County considering domestic partner benefits
DOWNTOWN AKRON — Summit County is considering extending health insurance to domestic partners of county employees.
During its Sept. 9 meeting, County Council’s Personnel and Intergovernmental Committee recommended Council adopt an ordinance that would amend certain sections of the county’s codified ordinances to provide the benefits for domestic partners, as well as more clearly indicate they are available for spouses and dependents.
Jason Dodson, chief of staff for County Executive Russ Pry, said the main reason for the change is that benefits for domestic partners are becoming more commonly available for employees in both the public and private sectors.
He added that 422 of the companies on the Fortune 1000 list offer health benefits to domestic partners, including Wal-Mart.
In the public sector, Dodson said Kent State University, Cuyahoga County, the city of Cleveland and Franklin County offer health coverage to domestic partners.
Dodson also said the county doesn’t know how many people might be added to the county’s health care rolls if the change is made, but a consultant estimated the county could see anywhere from $40,000 to $80,000 in additional costs. The county’s health care costs are at about $31.5 million, Dodson added.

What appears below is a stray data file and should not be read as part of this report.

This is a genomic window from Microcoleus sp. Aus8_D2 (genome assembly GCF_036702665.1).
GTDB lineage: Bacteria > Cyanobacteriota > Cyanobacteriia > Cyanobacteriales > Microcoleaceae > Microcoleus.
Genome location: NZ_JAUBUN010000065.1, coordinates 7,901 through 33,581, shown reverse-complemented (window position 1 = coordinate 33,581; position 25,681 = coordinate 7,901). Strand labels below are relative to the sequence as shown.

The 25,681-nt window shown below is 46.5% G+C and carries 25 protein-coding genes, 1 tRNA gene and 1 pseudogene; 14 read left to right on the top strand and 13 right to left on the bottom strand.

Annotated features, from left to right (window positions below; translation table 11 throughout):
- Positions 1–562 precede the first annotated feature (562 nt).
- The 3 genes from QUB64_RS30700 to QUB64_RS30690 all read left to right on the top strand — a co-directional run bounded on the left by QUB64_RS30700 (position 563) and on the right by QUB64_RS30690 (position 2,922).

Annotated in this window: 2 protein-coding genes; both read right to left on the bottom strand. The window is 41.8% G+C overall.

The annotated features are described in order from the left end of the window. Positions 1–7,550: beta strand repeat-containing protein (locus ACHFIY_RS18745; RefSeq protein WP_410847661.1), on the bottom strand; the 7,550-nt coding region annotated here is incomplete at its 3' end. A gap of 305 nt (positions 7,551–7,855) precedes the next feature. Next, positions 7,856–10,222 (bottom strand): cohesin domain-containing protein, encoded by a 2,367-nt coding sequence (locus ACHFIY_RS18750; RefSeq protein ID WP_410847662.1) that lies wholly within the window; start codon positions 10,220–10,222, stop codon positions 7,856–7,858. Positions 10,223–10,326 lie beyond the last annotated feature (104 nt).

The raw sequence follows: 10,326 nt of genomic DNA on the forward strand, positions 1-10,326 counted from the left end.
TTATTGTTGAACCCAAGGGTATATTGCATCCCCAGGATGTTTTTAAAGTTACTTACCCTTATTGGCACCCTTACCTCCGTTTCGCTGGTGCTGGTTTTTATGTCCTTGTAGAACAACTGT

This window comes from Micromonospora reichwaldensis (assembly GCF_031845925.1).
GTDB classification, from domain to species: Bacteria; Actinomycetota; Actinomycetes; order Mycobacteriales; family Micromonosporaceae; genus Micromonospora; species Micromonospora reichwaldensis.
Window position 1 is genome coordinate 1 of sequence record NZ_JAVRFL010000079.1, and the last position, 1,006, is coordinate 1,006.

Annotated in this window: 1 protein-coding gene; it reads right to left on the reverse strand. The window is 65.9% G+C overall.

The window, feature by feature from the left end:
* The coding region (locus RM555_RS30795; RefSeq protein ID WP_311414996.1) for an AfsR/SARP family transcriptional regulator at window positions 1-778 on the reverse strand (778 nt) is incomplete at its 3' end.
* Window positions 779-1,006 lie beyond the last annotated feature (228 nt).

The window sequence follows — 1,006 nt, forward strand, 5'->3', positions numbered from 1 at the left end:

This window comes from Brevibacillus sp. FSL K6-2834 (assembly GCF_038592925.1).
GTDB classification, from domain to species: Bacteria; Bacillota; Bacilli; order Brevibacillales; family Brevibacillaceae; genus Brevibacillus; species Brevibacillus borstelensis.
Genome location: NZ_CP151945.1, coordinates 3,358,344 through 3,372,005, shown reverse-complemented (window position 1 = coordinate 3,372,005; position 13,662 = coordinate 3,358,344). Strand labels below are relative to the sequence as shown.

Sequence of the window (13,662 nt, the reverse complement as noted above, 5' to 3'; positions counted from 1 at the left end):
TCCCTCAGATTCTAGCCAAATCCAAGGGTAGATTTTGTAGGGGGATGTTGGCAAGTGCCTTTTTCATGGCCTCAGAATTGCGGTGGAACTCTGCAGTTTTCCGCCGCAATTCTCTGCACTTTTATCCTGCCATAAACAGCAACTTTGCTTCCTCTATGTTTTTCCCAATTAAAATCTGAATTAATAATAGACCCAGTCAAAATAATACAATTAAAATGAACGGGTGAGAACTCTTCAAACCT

Councilman Bill Roemer (R-at large) confirmed with Dodson that the benefits in Summit County would be available to both same sex and opposite sex domestic partners, while Cuyahoga County offered the benefits to only same-sex partners.
Councilwoman Gloria Rodgers (R-District 3) raised questions about the morality of extending benefits to couples that aren’t married.
“I have a problem with us devaluing marriage,” she said. “As a government agency, we need to be careful what we do.”
Other Council members said they support the idea. Pry and the nine Democrats on Council sponsored the legislation.
“If we’re going to talk about moral issues, this is about strengthening families,” said Sandra Kurt (D-at large).
Dodson said another reason for the ordinance is consistency, as the county has already allowed employees to use sick leave to care for ill family members, including domestic partners.
Should the benefits be extended, Dodson said couples would be required to sign a legally binding affidavit to prove that they are in a relationship.
Also Monday, Council took the first step toward forming a current Charter Review Commission.
Council’s Personnel Committee recommended Council adopt a motion appointing Patrick Darrow, Richard Dobbins, Laraine Duncan, Daniel Flowers, Helen Humphrys, Kyle Kutuchief, Angelina Milo, Carmen Roberto and Cazzell Smith to the commission.
During its meeting, the Public Works Committee recommended Council adopt a resolution authorizing the advertisement of bids for construction of the Pump Station No. 48 project in New Franklin. The 37-year old system will be completely replaced, according to Mike Weant, of the Department of Environmental Services, and is expected to cost $410,000.
In other business, the Planning and Economic Development Committee recommended Council adopt a resolution accepting and approving a resubdivision in the Maple Beach Allotment in Coventry in which a property owner wants to combine three lots into one.
County Council will meet Sept. 16 at 4:30 p.m. for caucus, followed by a regular meeting in Council Chambers on the seventh floor of the Ohio Building, 175 S. Main St.
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